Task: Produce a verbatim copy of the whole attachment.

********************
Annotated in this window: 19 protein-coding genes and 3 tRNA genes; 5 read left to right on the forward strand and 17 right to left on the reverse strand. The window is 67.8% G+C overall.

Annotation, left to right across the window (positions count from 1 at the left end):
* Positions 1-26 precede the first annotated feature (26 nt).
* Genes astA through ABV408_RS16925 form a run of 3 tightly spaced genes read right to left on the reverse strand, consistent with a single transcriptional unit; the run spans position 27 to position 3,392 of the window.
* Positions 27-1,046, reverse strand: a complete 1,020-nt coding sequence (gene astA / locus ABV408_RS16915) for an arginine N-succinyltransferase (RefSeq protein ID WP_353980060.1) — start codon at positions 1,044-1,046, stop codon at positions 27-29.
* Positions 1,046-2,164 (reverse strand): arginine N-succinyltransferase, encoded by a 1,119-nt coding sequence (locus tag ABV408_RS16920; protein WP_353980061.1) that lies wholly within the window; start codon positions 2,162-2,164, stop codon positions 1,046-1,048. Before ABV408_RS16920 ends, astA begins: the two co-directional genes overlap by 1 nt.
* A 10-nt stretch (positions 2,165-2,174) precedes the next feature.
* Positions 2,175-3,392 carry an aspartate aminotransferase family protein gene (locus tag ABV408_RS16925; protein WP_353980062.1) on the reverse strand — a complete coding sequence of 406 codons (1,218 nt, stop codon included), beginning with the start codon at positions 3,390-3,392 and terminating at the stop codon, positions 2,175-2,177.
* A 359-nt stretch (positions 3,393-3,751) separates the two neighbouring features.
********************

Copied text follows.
Annotated in this window: 19 protein-coding genes and 3 tRNA genes; 5 read left to right on the forward strand and 17 right to left on the reverse strand. The window is 67.8% G+C overall.

Annotation, left to right across the window (positions count from 1 at the left end):
* Positions 1-26 precede the first annotated feature (26 nt).
* Genes astA through ABV408_RS16925 form a run of 3 tightly spaced genes read right to left on the reverse strand, consistent with a single transcriptional unit; the run spans position 27 to position 3,392 of the window.
* Positions 27-1,046, reverse strand: a complete 1,020-nt coding sequence (gene astA / locus ABV408_RS16915) for an arginine N-succinyltransferase (RefSeq protein ID WP_353980060.1) — start codon at positions 1,044-1,046, stop codon at positions 27-29.
* Positions 1,046-2,164 (reverse strand): arginine N-succinyltransferase, encoded by a 1,119-nt coding sequence (locus tag ABV408_RS16920; protein WP_353980061.1) that lies wholly within the window; start codon positions 2,162-2,164, stop codon positions 1,046-1,048. Before ABV408_RS16920 ends, astA begins: the two co-directional genes overlap by 1 nt.
* A 10-nt stretch (positions 2,165-2,174) precedes the next feature.
* Positions 2,175-3,392 carry an aspartate aminotransferase family protein gene (locus tag ABV408_RS16925; protein WP_353980062.1) on the reverse strand — a complete coding sequence of 406 codons (1,218 nt, stop codon included), beginning with the start codon at positions 3,390-3,392 and terminating at the stop codon, positions 2,175-2,177.
* A 359-nt stretch (positions 3,393-3,751) separates the two neighbouring features.